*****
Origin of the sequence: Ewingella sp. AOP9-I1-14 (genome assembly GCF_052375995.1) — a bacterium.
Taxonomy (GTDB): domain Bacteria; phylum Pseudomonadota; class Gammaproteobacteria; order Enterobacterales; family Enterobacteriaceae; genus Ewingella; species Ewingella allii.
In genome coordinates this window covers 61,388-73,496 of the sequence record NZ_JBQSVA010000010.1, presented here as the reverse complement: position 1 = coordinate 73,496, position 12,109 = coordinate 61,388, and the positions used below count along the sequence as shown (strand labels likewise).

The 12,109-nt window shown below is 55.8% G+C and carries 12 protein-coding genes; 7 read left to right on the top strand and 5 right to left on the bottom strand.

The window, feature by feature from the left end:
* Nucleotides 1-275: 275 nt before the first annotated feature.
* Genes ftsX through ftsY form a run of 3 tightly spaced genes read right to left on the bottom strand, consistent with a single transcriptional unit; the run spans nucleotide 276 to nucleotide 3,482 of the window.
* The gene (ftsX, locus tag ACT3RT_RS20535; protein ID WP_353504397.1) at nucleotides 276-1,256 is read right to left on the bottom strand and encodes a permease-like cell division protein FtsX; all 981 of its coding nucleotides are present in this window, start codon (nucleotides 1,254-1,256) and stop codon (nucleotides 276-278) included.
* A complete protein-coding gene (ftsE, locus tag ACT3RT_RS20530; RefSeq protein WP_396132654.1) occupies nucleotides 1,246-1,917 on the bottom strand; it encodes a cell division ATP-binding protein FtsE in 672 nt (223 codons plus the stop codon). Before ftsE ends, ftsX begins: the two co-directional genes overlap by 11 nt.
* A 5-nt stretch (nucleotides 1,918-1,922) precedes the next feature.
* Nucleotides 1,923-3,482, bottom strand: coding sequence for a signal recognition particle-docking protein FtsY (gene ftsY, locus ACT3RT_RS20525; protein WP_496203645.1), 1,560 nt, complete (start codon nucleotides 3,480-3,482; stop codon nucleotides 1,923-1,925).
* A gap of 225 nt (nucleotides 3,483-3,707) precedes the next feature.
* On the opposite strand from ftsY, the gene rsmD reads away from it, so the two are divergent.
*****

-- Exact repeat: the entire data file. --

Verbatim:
Origin of the sequence: Ewingella sp. AOP9-I1-14 (genome assembly GCF_052375995.1) — a bacterium.
Taxonomy (GTDB): domain Bacteria; phylum Pseudomonadota; class Gammaproteobacteria; order Enterobacterales; family Enterobacteriaceae; genus Ewingella; species Ewingella allii.
In genome coordinates this window covers 61,388-73,496 of the sequence record NZ_JBQSVA010000010.1, presented here as the reverse complement: position 1 = coordinate 73,496, position 12,109 = coordinate 61,388, and the positions used below count along the sequence as shown (strand labels likewise).

The 12,109-nt window shown below is 55.8% G+C and carries 12 protein-coding genes; 7 read left to right on the top strand and 5 right to left on the bottom strand.

The window, feature by feature from the left end:
* Nucleotides 1-275: 275 nt before the first annotated feature.
* Genes ftsX through ftsY form a run of 3 tightly spaced genes read right to left on the bottom strand, consistent with a single transcriptional unit; the run spans nucleotide 276 to nucleotide 3,482 of the window.
* The gene (ftsX, locus tag ACT3RT_RS20535; protein ID WP_353504397.1) at nucleotides 276-1,256 is read right to left on the bottom strand and encodes a permease-like cell division protein FtsX; all 981 of its coding nucleotides are present in this window, start codon (nucleotides 1,254-1,256) and stop codon (nucleotides 276-278) included.
* A complete protein-coding gene (ftsE, locus tag ACT3RT_RS20530; RefSeq protein WP_396132654.1) occupies nucleotides 1,246-1,917 on the bottom strand; it encodes a cell division ATP-binding protein FtsE in 672 nt (223 codons plus the stop codon). Before ftsE ends, ftsX begins: the two co-directional genes overlap by 11 nt.
* A 5-nt stretch (nucleotides 1,918-1,922) precedes the next feature.
* Nucleotides 1,923-3,482, bottom strand: coding sequence for a signal recognition particle-docking protein FtsY (gene ftsY, locus ACT3RT_RS20525; protein WP_496203645.1), 1,560 nt, complete (start codon nucleotides 3,480-3,482; stop codon nucleotides 1,923-1,925).
* A gap of 225 nt (nucleotides 3,483-3,707) precedes the next feature.
* On the opposite strand from ftsY, the gene rsmD reads away from it, so the two are divergent.